Very Fat Characters and Writing Difference

As Roxane Gay notes in her discussion of The Help,

Writing across race (or gender, sexuality, and disability) is complicated. Sometimes, it is downright messy. There is ample evidence that it is quite difficult to get difference right, to avoid cultural appropriation, reinscribing stereotypes, revising or minimizing history, or demeaning and trivializing difference or otherness. As writers we are always asking ourselves, “How do I get it right?”

Very fat characters can be hard to write authentically as well.  To this day I haven’t seen What’s Eating Gilbert Grape, because I just don’t want to have to process it.

So I was pleased that I could enjoy Kristine Kathryn Rusch’s short story The Case Of The Vanishing Boy (free at the moment on her site).  The main character weighs about 400lbs, but that is not all we are told about this character.  It affects some interactions — especially anything that could be seen as romantic — but not others.

I’ve seen Kris Rusch in person a few times at cons over the years and I wouldn’t pick “fat” as a descriptor.  She also wrote across gender in this story.

What fat characters have you enjoyed lately?

7 thoughts on “Very Fat Characters and Writing Difference

  1. I saw What’s Eating Gilbert Grape and it made me sad because I knew how harshly most people were judging the poor woman. She seemed sweet. I always thought that should be the most important thing. It was a good movie, the cast did a fine job.
    As a writer I’ve not yet taken on writing a super-obese character although I qualify as super obese myself (300 pounds) and the main character in my forthcoming book is overweight. Perhaps I simply don’t think about it because it is other physical issues and not my weight that prevent me from doing some of the things I’d like to do. Well, that and aging. That one gets us all eventually.

    • As a writer I’ve not yet taken on writing a super-obese character although I qualify as super obese myself (300 pounds) and the main character in my forthcoming book is overweight. Perhaps I simply don’t think about it because it is other physical issues and not my weight that prevent me from doing some of the things I’d like to do.

      It is true that most people who are fat aren’t *very* fat. One of the things I liked about the 400lb person in Kris Rusch’s story was a lack of (named) physical limitations. The character has a custom chair, but whether it’s for comfort or health problems is not stated.

  2. I have always enjoyed the character Sookie (played by Melissa McCarthy) on GIlmore Girls. That’s a series I’d like to rewatch soon, I think. She’s fat, and it’s never brought up, really, or made fun of or played for laughs or ever really commented on. She’s entirely her own unique person, she falls in love and gets married on the series, she’s a successful chef and businesswoman, and her fat never enters in to any of that. She’s just…a person, a character, allowed to exist without her fat being her main trait!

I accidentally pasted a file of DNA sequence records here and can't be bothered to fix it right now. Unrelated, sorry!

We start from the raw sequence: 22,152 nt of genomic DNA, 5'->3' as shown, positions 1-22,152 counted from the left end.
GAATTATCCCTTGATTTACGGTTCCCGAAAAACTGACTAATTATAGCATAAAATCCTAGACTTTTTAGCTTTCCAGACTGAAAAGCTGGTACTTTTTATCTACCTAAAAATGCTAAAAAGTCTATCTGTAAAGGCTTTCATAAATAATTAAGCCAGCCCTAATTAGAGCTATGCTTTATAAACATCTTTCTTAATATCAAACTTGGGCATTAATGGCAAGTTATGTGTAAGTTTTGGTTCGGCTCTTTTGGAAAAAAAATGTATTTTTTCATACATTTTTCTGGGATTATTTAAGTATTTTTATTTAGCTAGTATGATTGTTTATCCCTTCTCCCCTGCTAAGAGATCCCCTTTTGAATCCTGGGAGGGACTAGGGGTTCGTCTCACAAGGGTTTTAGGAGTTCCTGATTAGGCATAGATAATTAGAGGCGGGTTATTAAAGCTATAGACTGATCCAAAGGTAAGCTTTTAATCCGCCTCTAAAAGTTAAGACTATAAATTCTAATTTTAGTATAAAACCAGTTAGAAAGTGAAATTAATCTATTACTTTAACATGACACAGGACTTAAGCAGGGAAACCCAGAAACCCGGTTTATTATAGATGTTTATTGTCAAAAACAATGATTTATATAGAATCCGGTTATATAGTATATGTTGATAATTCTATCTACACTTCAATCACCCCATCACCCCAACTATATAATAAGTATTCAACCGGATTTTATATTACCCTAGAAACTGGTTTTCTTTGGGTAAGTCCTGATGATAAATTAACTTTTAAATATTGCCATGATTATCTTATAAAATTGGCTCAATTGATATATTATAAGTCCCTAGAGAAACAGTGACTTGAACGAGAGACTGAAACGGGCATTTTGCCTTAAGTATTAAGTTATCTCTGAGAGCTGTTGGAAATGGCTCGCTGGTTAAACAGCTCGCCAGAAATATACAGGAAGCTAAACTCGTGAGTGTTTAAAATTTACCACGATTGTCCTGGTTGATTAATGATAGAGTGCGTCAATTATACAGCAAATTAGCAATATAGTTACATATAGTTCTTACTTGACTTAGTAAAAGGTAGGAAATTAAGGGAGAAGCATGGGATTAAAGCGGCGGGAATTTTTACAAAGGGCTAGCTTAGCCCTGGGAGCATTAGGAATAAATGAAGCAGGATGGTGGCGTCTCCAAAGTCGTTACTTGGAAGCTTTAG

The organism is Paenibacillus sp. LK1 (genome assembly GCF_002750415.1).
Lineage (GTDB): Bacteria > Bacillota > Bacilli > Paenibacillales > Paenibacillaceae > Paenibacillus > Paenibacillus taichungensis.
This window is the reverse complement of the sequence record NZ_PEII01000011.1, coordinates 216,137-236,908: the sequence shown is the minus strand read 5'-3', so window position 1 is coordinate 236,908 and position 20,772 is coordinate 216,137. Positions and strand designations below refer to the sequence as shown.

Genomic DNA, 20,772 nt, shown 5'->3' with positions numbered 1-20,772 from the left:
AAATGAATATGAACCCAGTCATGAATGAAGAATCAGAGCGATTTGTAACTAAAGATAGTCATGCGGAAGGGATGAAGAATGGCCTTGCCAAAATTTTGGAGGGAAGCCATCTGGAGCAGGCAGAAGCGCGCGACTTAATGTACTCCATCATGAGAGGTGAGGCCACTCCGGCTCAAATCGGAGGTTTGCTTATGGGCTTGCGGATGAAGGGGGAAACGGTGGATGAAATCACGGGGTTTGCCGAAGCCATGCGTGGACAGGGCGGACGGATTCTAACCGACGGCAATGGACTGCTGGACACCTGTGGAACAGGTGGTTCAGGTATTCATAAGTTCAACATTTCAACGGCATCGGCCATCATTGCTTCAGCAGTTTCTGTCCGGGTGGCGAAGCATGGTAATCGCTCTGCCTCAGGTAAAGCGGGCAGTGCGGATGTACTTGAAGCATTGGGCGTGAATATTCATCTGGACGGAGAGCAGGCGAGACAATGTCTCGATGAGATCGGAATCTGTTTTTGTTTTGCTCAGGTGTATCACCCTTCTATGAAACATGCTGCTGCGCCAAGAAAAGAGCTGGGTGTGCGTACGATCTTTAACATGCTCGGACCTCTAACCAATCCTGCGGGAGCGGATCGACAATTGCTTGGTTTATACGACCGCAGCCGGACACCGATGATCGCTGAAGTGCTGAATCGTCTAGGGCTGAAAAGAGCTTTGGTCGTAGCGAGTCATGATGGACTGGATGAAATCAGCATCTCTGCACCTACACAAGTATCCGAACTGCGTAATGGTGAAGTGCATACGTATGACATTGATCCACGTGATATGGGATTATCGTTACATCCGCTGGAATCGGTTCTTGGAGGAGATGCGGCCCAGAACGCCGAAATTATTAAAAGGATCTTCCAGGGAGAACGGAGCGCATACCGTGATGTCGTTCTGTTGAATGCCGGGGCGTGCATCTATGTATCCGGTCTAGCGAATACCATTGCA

3. great post.

    I wish I could find my copy of “Life in the Fat Lane.” I picked it up in a second hand bookstore years ago for some light reading on the plane home, thinking it was going to be about a girl with anorexia but not really that fat. I was pleasantly surprised. There are several fat characters, all portrayed as human beings. One thing with fat people in the media is their portrayed as sterotypes, or one dimensional, or sexless, or whatever else.

    One is mean and vindictive, but it’s indicated she became that way through bullying. One is the fat role model for the main character, who has embraced body acceptance and given up on dieting, and has loads of self respect. She talks about her partner, whom she loves, but knows he doesn’t like how fat she is and refuses to marry him. There’s a fat sexy character, who’s on mixed race and is very desireable. There’s a fat boy who fulfills the sterotype of “constantly eating,” but he’s also shown as being tough, sweet, loyal, talented, and a bit of a heart throb. Then there’s the main character, who starts off thin and slowly begins to accept herself as she truly is.

    I love this book, in case it isn’t obvious. It was the first time I was exposed to actual fat CHARACTERS. It makes such a difference.

  4. There were two other fat characters on Gilmore Girls who’s weight was never mentioned on the show. One was the character played by Sally Struthers (and it probably helped the public accept her as fat after not having been seen for many years after All in the Family and gaining a tremendous amount of weight in the interim and being subjected to public ridicule). Another is Miss Patty (played by Liz Torres who was also on All in the Family in the 1970s and slim then). No mention was made of her weight on the show either.

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